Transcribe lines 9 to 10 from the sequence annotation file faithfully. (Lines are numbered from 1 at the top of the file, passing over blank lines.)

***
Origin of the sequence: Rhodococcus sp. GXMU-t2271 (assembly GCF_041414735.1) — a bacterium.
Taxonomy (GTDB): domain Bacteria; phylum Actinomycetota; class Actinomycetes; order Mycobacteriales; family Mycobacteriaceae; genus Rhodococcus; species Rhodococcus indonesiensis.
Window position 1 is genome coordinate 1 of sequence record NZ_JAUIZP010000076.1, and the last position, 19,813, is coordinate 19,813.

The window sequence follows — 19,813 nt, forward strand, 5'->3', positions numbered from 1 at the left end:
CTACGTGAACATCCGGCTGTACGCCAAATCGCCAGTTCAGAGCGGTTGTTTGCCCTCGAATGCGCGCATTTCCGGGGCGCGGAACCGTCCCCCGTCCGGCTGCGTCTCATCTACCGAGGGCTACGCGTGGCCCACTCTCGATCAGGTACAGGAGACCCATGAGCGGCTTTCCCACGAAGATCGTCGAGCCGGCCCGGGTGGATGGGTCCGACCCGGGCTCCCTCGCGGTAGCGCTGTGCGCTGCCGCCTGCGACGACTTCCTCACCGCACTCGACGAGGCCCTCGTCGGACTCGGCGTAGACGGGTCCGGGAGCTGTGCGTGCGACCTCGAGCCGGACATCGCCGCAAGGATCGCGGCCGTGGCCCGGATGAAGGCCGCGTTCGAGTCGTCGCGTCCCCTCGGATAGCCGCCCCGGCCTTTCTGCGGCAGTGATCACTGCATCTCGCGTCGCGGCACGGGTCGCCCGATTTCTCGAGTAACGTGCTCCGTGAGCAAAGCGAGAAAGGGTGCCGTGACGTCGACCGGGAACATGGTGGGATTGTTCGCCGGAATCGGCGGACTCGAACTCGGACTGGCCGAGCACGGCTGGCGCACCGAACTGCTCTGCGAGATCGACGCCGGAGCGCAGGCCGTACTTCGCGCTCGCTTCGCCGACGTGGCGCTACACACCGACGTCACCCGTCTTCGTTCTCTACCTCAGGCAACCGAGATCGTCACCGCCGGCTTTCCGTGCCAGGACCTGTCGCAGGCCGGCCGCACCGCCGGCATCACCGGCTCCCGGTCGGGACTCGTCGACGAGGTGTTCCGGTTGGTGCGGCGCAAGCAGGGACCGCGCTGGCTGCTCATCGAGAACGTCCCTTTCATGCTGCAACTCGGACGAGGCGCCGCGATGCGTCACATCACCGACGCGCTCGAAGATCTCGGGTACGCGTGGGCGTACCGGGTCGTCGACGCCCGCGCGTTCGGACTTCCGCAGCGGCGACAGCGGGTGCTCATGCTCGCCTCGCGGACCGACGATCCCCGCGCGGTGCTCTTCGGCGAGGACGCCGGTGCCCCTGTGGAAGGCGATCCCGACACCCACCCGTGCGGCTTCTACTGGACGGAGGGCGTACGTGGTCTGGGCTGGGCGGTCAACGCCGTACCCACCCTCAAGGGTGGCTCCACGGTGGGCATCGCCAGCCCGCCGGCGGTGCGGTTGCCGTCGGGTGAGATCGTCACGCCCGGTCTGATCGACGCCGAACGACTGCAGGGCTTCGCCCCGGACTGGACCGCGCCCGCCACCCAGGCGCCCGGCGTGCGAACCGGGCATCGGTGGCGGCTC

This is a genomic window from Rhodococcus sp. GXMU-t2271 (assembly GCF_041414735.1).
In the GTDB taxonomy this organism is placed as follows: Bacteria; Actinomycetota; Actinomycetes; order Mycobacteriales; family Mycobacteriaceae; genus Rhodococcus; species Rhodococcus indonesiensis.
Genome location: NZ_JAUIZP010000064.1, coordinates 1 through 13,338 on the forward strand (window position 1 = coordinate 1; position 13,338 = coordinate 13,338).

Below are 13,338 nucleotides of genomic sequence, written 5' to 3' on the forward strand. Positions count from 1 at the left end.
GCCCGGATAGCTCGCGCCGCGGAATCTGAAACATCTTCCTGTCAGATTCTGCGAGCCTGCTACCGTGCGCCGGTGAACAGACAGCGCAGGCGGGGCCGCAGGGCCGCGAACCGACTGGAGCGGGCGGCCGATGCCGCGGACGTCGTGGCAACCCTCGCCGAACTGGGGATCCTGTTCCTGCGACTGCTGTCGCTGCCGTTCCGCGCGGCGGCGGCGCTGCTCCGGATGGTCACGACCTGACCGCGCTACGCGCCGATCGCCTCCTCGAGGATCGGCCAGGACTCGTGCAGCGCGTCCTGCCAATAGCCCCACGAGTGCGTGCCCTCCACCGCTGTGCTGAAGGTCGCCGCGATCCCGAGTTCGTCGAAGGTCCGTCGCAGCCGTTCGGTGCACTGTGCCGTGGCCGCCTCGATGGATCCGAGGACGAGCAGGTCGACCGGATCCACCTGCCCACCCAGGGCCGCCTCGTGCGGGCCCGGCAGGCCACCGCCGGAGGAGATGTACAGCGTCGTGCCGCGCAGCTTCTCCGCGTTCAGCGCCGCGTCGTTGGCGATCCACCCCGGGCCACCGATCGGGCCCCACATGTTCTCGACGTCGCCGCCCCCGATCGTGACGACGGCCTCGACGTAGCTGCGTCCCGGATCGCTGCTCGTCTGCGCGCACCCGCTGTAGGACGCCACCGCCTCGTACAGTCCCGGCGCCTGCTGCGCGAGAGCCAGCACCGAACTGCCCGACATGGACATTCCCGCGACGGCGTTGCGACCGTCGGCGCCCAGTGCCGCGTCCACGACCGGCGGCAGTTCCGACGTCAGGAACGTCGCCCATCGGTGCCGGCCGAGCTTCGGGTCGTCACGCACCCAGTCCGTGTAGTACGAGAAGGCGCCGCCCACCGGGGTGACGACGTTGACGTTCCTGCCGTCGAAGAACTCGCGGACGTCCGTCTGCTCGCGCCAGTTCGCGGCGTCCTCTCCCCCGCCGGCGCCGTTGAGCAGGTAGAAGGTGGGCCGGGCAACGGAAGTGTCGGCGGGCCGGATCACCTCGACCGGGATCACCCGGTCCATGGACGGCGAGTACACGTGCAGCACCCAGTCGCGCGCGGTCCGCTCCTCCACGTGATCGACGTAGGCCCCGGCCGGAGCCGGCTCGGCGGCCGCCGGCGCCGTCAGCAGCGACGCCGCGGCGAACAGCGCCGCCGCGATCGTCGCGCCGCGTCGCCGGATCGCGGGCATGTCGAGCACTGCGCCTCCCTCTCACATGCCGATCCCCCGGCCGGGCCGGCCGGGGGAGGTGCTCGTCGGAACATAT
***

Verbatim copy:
Below are 13,338 nucleotides of genomic sequence, written 5' to 3' on the forward strand. Positions count from 1 at the left end.
GCCCGGATAGCTCGCGCCGCGGAATCTGAAACATCTTCCTGTCAGATTCTGCGAGCCTGCTACCGTGCGCCGGTGAACAGACAGCGCAGGCGGGGCCGCAGGGCCGCGAACCGACTGGAGCGGGCGGCCGATGCCGCGGACGTCGTGGCAACCCTCGCCGAACTGGGGATCCTGTTCCTGCGACTGCTGTCGCTGCCGTTCCGCGCGGCGGCGGCGCTGCTCCGGATGGTCACGACCTGACCGCGCTACGCGCCGATCGCCTCCTCGAGGATCGGCCAGGACTCGTGCAGCGCGTCCTGCCAATAGCCCCACGAGTGCGTGCCCTCCACCGCTGTGCTGAAGGTCGCCGCGATCCCGAGTTCGTCGAAGGTCCGTCGCAGCCGTTCGGTGCACTGTGCCGTGGCCGCCTCGATGGATCCGAGGACGAGCAGGTCGACCGGATCCACCTGCCCACCCAGGGCCGCCTCGTGCGGGCCCGGCAGGCCACCGCCGGAGGAGATGTACAGCGTCGTGCCGCGCAGCTTCTCCGCGTTCAGCGCCGCGTCGTTGGCGATCCACCCCGGGCCACCGATCGGGCCCCACATGTTCTCGACGTCGCCGCCCCCGATCGTGACGACGGCCTCGACGTAGCTGCGTCCCGGATCGCTGCTCGTCTGCGCGCACCCGCTGTAGGACGCCACCGCCTCGTACAGTCCCGGCGCCTGCTGCGCGAGAGCCAGCACCGAACTGCCCGACATGGACATTCCCGCGACGGCGTTGCGACCGTCGGCGCCCAGTGCCGCGTCCACGACCGGCGGCAGTTCCGACGTCAGGAACGTCGCCCATCGGTGCCGGCCGAGCTTCGGGTCGTCACGCACCCAGTCCGTGTAGTACGAGAAGGCGCCGCCCACCGGGGTGACGACGTTGACGTTCCTGCCGTCGAAGAACTCGCGGACGTCCGTCTGCTCGCGCCAGTTCGCGGCGTCCTCTCCCCCGCCGGCGCCGTTGAGCAGGTAGAAGGTGGGCCGGGCAACGGAAGTGTCGGCGGGCCGGATCACCTCGACCGGGATCACCCGGTCCATGGACGGCGAGTACACGTGCAGCACCCAGTCGCGCGCGGTCCGCTCCTCCACGTGATCGACGTAGGCCCCGGCCGGAGCCGGCTCGGCGGCCGCCGGCGCCGTCAGCAGCGACGCCGCGGCGAACAGCGCCGCCGCGATCGTCGCGCCGCGTCGCCGGATCGCGGGCATGTCGAGCACTGCGCCTCCCTCTCACATGCCGATCCCCCGGCCGGGCCGGCCGGGGGAGGTGCTCGTCGGAACATAT